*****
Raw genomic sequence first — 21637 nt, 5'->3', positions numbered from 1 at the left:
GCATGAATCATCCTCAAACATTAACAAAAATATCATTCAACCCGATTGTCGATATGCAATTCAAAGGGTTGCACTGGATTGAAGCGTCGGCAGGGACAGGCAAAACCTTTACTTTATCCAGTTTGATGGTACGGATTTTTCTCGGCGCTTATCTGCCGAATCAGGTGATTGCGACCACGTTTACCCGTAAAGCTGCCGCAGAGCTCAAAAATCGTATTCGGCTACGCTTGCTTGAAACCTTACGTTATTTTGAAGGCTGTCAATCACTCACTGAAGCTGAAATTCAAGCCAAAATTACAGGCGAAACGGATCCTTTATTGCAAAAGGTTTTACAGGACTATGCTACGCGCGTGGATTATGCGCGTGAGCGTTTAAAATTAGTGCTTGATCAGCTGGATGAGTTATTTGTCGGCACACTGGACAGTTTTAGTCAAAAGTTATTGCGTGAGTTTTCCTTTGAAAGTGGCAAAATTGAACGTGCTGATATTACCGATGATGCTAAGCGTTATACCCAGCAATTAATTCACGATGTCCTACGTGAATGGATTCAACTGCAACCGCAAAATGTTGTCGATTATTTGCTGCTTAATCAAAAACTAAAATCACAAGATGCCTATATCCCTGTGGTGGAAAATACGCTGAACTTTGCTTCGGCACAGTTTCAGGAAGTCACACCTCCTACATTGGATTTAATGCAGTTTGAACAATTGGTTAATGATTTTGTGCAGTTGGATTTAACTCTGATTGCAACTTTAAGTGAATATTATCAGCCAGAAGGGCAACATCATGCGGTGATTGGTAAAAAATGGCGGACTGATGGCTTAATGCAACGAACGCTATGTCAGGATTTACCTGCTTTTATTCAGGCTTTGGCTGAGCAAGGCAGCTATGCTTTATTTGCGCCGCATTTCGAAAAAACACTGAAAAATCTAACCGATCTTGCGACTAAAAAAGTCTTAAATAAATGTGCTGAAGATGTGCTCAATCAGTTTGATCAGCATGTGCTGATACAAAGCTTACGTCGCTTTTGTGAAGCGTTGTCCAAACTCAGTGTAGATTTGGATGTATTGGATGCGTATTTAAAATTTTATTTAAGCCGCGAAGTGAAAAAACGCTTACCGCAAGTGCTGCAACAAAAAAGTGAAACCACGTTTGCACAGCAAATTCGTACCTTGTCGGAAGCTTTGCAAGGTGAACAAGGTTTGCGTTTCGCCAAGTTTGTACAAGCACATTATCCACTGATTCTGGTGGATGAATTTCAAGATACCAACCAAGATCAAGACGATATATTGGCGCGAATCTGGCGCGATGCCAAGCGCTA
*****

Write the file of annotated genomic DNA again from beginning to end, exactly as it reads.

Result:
Raw genomic sequence first — 21637 nt, 5'->3', positions numbered from 1 at the left:
GCATGAATCATCCTCAAACATTAACAAAAATATCATTCAACCCGATTGTCGATATGCAATTCAAAGGGTTGCACTGGATTGAAGCGTCGGCAGGGACAGGCAAAACCTTTACTTTATCCAGTTTGATGGTACGGATTTTTCTCGGCGCTTATCTGCCGAATCAGGTGATTGCGACCACGTTTACCCGTAAAGCTGCCGCAGAGCTCAAAAATCGTATTCGGCTACGCTTGCTTGAAACCTTACGTTATTTTGAAGGCTGTCAATCACTCACTGAAGCTGAAATTCAAGCCAAAATTACAGGCGAAACGGATCCTTTATTGCAAAAGGTTTTACAGGACTATGCTACGCGCGTGGATTATGCGCGTGAGCGTTTAAAATTAGTGCTTGATCAGCTGGATGAGTTATTTGTCGGCACACTGGACAGTTTTAGTCAAAAGTTATTGCGTGAGTTTTCCTTTGAAAGTGGCAAAATTGAACGTGCTGATATTACCGATGATGCTAAGCGTTATACCCAGCAATTAATTCACGATGTCCTACGTGAATGGATTCAACTGCAACCGCAAAATGTTGTCGATTATTTGCTGCTTAATCAAAAACTAAAATCACAAGATGCCTATATCCCTGTGGTGGAAAATACGCTGAACTTTGCTTCGGCACAGTTTCAGGAAGTCACACCTCCTACATTGGATTTAATGCAGTTTGAACAATTGGTTAATGATTTTGTGCAGTTGGATTTAACTCTGATTGCAACTTTAAGTGAATATTATCAGCCAGAAGGGCAACATCATGCGGTGATTGGTAAAAAATGGCGGACTGATGGCTTAATGCAACGAACGCTATGTCAGGATTTACCTGCTTTTATTCAGGCTTTGGCTGAGCAAGGCAGCTATGCTTTATTTGCGCCGCATTTCGAAAAAACACTGAAAAATCTAACCGATCTTGCGACTAAAAAAGTCTTAAATAAATGTGCTGAAGATGTGCTCAATCAGTTTGATCAGCATGTGCTGATACAAAGCTTACGTCGCTTTTGTGAAGCGTTGTCCAAACTCAGTGTAGATTTGGATGTATTGGATGCGTATTTAAAATTTTATTTAAGCCGCGAAGTGAAAAAACGCTTACCGCAAGTGCTGCAACAAAAAAGTGAAACCACGTTTGCACAGCAAATTCGTACCTTGTCGGAAGCTTTGCAAGGTGAACAAGGTTTGCGTTTCGCCAAGTTTGTACAAGCACATTATCCACTGATTCTGGTGGATGAATTTCAAGATACCAACCAAGATCAAGACGATATATTGGCGCGAATCTGGCGCGATGCCAAGCGCTA